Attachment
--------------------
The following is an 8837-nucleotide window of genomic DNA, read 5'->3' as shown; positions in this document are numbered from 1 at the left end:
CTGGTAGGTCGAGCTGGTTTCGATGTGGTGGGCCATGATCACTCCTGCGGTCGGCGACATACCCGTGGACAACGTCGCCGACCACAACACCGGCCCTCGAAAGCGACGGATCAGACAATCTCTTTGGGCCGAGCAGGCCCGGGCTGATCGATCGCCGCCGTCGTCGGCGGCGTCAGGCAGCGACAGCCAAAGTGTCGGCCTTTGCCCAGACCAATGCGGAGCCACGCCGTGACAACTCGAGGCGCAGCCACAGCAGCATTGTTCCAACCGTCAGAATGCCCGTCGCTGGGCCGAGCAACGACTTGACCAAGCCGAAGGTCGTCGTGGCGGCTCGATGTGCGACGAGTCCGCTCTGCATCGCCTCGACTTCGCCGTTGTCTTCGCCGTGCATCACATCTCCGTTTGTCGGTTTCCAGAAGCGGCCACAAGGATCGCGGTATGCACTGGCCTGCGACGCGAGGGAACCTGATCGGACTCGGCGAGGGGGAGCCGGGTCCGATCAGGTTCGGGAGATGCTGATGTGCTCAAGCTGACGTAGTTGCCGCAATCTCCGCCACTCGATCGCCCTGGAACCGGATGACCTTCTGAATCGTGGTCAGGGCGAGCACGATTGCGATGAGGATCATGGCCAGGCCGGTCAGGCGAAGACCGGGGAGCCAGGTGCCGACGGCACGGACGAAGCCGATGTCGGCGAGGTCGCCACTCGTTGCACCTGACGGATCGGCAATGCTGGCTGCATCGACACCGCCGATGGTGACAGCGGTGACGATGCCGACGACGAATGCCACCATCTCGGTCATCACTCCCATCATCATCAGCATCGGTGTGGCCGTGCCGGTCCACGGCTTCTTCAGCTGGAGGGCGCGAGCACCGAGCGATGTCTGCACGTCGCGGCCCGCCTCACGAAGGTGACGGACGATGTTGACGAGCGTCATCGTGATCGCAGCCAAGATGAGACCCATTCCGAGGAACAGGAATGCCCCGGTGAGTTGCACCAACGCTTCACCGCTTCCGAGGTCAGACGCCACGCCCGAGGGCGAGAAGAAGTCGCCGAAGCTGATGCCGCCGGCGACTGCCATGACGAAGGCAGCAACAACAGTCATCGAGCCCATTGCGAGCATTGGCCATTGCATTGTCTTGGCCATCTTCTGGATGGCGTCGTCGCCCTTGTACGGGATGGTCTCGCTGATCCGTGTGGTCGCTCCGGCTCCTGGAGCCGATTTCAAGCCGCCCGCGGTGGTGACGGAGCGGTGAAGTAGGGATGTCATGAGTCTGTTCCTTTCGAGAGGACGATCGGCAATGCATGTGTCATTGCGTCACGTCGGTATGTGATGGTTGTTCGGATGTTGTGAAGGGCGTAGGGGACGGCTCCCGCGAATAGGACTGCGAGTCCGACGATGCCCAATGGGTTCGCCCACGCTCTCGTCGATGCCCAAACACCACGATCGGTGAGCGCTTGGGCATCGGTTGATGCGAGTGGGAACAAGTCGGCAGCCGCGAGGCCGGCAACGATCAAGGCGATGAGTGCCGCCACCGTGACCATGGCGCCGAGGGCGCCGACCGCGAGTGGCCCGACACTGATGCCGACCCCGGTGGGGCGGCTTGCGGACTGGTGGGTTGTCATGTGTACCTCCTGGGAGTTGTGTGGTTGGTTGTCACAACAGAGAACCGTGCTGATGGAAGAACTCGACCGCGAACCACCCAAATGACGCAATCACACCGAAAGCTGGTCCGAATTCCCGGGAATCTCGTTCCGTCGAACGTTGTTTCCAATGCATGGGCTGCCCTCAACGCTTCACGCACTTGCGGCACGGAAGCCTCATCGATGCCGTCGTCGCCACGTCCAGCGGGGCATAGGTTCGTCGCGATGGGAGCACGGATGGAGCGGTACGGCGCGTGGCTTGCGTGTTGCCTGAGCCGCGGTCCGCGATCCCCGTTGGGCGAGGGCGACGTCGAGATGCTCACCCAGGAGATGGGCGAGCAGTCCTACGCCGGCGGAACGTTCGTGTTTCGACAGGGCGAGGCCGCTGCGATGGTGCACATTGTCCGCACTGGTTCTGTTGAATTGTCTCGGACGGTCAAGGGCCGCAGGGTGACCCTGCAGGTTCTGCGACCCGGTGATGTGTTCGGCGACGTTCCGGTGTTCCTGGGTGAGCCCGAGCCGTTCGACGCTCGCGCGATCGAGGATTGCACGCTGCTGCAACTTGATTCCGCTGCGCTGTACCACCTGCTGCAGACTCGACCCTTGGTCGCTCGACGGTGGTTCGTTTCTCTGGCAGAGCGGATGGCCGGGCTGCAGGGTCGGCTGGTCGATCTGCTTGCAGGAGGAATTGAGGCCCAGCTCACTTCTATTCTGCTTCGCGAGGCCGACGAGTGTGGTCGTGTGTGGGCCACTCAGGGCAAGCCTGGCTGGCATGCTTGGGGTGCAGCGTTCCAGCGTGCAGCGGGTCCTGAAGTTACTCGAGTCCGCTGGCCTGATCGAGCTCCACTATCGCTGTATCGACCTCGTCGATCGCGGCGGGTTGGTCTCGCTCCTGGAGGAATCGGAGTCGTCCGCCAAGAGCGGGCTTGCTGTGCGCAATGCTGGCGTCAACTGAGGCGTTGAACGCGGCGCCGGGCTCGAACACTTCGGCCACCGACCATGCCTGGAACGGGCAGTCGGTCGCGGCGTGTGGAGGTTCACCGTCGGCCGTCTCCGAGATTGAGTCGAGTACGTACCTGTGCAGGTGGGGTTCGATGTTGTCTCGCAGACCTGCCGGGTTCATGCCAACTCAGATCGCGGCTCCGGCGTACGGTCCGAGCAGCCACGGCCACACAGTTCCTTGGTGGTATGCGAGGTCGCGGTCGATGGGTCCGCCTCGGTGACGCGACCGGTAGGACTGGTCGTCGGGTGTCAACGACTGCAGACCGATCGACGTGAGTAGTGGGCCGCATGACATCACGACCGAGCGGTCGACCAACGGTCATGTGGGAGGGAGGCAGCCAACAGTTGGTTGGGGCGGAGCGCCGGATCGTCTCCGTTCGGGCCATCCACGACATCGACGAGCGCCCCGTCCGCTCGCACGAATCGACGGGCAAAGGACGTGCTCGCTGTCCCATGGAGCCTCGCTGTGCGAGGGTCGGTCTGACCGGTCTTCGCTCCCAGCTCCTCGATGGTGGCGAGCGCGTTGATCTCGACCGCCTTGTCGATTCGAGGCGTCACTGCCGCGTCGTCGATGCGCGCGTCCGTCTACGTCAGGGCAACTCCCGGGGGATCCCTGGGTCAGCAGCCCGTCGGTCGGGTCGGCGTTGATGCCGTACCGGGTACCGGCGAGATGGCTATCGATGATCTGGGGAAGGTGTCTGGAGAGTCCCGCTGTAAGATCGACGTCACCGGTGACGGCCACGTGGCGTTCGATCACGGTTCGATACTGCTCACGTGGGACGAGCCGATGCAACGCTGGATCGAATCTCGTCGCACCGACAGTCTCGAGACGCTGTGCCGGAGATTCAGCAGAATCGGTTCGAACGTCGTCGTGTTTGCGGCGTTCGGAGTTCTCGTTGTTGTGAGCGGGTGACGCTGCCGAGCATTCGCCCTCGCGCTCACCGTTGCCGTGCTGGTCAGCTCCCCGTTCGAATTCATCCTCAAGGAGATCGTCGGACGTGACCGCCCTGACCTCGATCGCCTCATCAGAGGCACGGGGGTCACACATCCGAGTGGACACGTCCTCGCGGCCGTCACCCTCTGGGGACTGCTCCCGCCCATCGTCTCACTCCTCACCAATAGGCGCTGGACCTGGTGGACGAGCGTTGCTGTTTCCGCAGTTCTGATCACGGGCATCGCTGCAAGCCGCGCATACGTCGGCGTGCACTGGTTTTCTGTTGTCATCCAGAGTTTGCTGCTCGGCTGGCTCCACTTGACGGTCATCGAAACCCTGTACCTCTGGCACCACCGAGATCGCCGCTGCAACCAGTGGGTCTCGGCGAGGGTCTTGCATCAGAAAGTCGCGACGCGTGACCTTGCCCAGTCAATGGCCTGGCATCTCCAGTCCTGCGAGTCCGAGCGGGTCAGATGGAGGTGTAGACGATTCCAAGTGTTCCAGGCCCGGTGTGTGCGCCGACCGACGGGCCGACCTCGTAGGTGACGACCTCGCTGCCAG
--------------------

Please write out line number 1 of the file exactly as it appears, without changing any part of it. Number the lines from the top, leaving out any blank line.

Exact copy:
The following is an 8837-nucleotide window of genomic DNA, read 5'->3' as shown; positions in this document are numbered from 1 at the left end: